After two weeks of gathering comments from the public and reexamining the financial impacts and realities of COVID-19 restrictions, the Dyersville City Council voted 3-2 to keep the aquatic center closed for the summer.
At its previous meeting, the council laid out three possible paths forward, which included closing the pool or a July 1 public opening either with or without swimming lessons.
But after taking a closer look and holding a discussion with the Parks and Recreation Board, City Administrator Mick Michel said there were only two viable options — either close the pool entirely or just host private lessons.
In any typical year, the pool operates a net loss for revenue of approximately $118,000, but for 2020, the council had a choice of exactly how much it was going to cost the taxpayers and if that loss was going to be worth what the pool was going to be able to offer.
Even with if closed entirely, the pool would still lose $63,415 and with only hosting private lessons, that loss would be $163,649.
After laying out the facts, Mayor Jim Heavens had each council member share what they had heard from constituents over the past two weeks.
Councilmember Jim Gibbs said with the restrictions being proposed, he had heard from several people it might not be worth the additional $100,000 just to host private lessons.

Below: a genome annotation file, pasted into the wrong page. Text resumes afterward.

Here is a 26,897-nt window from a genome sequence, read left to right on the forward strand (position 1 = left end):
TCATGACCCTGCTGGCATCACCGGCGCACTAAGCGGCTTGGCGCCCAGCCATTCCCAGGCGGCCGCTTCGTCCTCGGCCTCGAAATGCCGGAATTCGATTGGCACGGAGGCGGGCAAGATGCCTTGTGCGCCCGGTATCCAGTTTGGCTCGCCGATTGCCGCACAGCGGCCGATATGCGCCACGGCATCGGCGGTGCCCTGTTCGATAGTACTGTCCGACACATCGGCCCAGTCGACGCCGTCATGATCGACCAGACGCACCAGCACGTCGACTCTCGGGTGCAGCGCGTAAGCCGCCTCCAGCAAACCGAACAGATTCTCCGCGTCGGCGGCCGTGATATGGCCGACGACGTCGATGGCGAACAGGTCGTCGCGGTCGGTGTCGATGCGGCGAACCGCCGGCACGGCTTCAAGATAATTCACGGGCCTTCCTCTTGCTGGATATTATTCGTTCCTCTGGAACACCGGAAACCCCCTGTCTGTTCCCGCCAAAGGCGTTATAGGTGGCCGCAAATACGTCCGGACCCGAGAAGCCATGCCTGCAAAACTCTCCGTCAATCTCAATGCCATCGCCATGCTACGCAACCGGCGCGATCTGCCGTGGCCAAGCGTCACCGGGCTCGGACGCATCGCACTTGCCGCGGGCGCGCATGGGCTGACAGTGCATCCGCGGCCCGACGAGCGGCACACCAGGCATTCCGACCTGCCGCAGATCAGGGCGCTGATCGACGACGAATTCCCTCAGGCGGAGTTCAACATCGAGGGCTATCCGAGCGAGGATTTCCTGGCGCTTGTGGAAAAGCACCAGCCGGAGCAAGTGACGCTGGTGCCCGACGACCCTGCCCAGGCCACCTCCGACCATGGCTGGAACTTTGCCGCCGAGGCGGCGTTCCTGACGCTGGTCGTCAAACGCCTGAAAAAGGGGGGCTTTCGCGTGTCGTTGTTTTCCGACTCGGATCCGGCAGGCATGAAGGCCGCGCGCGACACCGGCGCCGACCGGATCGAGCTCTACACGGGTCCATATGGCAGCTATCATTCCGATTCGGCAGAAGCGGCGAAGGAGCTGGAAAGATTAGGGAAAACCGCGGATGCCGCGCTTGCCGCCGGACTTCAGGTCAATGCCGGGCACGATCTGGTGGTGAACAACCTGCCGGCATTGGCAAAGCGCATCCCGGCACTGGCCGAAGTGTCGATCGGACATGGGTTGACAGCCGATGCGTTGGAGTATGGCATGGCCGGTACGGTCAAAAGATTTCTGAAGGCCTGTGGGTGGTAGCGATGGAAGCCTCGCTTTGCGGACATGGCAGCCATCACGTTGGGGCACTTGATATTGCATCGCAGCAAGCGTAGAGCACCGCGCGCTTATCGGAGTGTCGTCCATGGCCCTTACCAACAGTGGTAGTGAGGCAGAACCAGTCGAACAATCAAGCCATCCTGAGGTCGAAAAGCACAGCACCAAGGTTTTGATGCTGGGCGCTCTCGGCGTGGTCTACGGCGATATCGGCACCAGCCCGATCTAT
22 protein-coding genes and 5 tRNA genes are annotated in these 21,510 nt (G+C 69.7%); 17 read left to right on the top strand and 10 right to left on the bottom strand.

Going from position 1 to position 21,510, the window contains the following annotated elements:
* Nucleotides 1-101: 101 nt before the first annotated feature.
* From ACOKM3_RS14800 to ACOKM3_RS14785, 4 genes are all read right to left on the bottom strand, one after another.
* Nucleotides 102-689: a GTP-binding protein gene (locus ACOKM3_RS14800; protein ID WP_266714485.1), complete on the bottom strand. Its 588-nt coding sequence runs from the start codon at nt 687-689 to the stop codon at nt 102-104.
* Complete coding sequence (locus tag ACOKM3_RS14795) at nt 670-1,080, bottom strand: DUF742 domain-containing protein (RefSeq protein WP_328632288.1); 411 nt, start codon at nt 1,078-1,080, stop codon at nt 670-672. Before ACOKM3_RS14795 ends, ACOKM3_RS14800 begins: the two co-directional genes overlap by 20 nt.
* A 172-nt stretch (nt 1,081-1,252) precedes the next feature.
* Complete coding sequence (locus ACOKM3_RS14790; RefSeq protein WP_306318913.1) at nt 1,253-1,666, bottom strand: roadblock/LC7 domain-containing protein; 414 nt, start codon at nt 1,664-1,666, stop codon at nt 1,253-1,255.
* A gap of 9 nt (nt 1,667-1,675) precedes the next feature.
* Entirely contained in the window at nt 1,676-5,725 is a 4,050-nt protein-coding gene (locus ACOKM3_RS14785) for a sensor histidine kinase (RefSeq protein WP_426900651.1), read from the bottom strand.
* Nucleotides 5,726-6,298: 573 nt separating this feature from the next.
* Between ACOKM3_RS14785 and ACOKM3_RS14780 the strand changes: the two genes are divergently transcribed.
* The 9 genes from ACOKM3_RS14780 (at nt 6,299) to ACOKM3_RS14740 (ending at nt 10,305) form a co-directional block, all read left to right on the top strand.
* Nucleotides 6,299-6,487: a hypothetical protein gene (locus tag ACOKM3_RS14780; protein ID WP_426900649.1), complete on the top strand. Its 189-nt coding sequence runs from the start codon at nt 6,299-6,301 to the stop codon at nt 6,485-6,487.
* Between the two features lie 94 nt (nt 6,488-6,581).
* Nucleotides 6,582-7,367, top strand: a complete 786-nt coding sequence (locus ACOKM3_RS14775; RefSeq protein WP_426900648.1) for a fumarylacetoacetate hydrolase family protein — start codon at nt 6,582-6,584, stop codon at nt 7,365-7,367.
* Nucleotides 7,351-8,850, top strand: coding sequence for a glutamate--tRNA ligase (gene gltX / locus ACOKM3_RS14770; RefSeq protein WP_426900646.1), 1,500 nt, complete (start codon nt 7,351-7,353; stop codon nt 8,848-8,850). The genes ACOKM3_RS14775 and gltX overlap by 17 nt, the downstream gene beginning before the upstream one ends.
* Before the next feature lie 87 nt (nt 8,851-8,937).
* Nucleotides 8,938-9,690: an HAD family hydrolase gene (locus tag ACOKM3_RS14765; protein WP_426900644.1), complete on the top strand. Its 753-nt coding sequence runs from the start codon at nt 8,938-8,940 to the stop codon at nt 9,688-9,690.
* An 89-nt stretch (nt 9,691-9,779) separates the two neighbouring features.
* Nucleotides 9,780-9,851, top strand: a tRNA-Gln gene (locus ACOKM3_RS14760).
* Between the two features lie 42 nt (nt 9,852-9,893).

Gibbs suggested instead allocating some of that money to clear up landscaping issues surrounding the pool and give the whole property a facelift.
Councilmember Mike English wondered if it was possible that between now and the proposed July 1 opening if the Iowa Department of Public Health or the CDC might change their tunes and allow for pools to operate under less restrictions.
After Michel said he had not seen any indications of that being a possibility, English stated he was leaning toward closing for the summer to save money and instead focus on getting the pool ready for the 2021 season.
Councilmember Tom Westhoff said when digging through the numbers the council was previously presented, he noticed the estimated salary costs were marked at $78,000, which he thought was high for only staffing the pool for private lessons.
After consulting with city staff, that number was revised down to $25,000. Westhoff said while that was a substantial savings, he wasn’t sure it would persuade the public in either direction.
But Westhoff added that as a parent, there is a certain sense of safety gained from knowing your child can swim, so he was in favor of offering lessons.
Councilmember Jenny Ostwinkle Silva said the responses she heard were split, and while it would be nice to offer the public something, everyone understood if that wasn’t a possibility.
Councilmember Mike Oberbroeckling said he heard people wanted lessons, but he also didn’t want these new restrictions to be too much of a burden on staff.
While he thought it could be a challenge, he believed that people could take the associated risks if they wanted to.
Heavens wrapped up the conversation by saying he feels Dyersville has always prided itself on giving citizens a good value for their tax dollars, and given the reality of the situation, he didn’t think that was going to be a possibility this year.
But, he said, if the council was going to be taking away something from the public, it should consider giving something back.
Heavens suggested sequestering the 2020 pool budget and putting it toward adding new amenities for 2021, like the previously discussed splash pad.
After more back-and-forth, English motioned to close the pool for the summer, which was seconded by a reluctant Ostwinkle Silva. English, Ostwinkle Silva and Gibbs voted in favor, with Westhoff and Oberbroeckling against.